I can't count the number of novels, plays, and movies ruined for me because I'm so picky about plausibility. "Wait, why would he do that?" I ask myself so loudly, it drowns out the story's own dialog. "Why didn't the CIA notice that?" "Where did she get that rope?"
Rarely would I raise this complaint about 007 movies, say, which routinely defy the laws of physics (let alone the probability that a trained marksman will hit his target) in the name of escapist entertainment. That said, the eternal question of "where does the Highlander stash his sword when he rides his motorcycle?" is, over time, wearying.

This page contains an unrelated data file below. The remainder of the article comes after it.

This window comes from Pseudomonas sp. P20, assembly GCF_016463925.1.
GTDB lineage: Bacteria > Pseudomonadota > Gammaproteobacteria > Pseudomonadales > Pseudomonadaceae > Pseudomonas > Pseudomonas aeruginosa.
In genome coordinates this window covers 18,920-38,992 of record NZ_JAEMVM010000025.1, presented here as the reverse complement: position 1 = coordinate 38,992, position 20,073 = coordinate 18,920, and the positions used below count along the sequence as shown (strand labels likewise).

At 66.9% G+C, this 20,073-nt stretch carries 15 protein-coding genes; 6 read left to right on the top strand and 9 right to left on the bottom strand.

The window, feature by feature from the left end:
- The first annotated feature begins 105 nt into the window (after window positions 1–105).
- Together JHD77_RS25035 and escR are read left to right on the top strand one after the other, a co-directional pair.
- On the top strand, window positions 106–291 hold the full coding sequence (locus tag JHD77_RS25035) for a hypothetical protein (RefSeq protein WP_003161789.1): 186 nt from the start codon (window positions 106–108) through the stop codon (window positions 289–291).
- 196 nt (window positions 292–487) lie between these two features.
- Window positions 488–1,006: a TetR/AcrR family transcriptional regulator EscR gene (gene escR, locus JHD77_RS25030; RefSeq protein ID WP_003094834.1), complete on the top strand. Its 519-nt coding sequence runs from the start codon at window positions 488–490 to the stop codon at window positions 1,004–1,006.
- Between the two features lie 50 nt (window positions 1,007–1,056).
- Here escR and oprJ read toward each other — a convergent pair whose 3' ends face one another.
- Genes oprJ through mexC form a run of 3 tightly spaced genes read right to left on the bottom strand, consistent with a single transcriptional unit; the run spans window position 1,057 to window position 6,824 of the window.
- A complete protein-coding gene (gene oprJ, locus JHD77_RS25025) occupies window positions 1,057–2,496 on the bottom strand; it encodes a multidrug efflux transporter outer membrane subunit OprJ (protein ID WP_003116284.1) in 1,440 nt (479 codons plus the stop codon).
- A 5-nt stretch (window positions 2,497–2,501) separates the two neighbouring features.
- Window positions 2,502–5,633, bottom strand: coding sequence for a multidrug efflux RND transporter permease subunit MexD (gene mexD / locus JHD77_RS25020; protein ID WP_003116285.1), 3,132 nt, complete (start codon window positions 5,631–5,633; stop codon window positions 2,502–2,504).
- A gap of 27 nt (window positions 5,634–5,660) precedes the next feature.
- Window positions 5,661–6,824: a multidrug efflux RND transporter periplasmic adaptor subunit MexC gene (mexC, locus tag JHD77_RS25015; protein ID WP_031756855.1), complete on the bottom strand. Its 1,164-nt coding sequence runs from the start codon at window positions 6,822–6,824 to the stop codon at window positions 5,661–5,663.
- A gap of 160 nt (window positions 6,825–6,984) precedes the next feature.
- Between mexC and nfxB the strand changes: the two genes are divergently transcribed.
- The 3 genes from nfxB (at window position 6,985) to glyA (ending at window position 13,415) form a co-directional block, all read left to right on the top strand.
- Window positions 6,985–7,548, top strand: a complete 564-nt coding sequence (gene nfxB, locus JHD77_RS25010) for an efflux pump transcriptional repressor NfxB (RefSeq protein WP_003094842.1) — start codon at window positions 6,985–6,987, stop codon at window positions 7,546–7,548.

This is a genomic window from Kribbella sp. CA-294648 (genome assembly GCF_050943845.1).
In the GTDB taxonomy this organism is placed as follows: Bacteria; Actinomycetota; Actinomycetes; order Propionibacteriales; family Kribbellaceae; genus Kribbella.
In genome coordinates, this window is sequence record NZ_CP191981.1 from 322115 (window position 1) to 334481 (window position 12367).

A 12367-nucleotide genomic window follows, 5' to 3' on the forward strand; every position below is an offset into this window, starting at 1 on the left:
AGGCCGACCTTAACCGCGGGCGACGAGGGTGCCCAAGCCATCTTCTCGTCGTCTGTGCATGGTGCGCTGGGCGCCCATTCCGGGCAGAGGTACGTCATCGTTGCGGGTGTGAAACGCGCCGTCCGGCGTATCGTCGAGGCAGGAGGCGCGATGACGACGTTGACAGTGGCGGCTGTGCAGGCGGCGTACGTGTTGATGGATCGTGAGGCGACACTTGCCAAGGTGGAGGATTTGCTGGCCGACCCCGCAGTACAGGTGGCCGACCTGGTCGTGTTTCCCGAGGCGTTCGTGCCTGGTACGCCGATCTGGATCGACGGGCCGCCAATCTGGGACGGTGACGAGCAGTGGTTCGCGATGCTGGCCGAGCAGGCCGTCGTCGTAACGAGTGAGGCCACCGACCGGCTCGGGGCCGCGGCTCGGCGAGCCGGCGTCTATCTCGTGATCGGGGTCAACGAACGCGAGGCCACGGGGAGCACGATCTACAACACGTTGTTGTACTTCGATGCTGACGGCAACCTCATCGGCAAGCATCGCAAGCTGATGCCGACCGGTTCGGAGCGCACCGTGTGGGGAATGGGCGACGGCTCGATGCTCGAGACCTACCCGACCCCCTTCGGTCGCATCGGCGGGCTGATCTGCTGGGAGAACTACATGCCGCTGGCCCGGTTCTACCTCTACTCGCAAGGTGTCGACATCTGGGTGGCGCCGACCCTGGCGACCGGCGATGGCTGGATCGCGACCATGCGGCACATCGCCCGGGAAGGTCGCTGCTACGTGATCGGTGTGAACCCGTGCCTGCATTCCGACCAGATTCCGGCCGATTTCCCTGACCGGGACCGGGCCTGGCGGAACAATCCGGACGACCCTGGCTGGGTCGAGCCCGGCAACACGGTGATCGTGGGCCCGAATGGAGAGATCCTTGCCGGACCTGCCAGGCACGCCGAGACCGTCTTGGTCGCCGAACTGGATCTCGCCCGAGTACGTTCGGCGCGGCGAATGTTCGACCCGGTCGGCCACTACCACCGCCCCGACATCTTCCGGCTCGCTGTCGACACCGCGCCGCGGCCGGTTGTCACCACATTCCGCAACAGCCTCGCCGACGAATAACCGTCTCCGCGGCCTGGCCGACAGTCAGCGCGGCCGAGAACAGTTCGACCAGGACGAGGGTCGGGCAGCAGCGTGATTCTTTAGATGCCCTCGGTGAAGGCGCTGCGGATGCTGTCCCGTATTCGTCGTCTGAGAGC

The problem mainly bothers me in more serious, introspective, or supposedly frightening works, where a deus (or simply a res) ex machina and downright magical luck can sever my connection to the narrative and my belief in the characters. Being picky is a curse, but many curses can be re-conceived as blessings. My duty, then, is to use my overactive incongruity sensor to improve the details of the plots I write.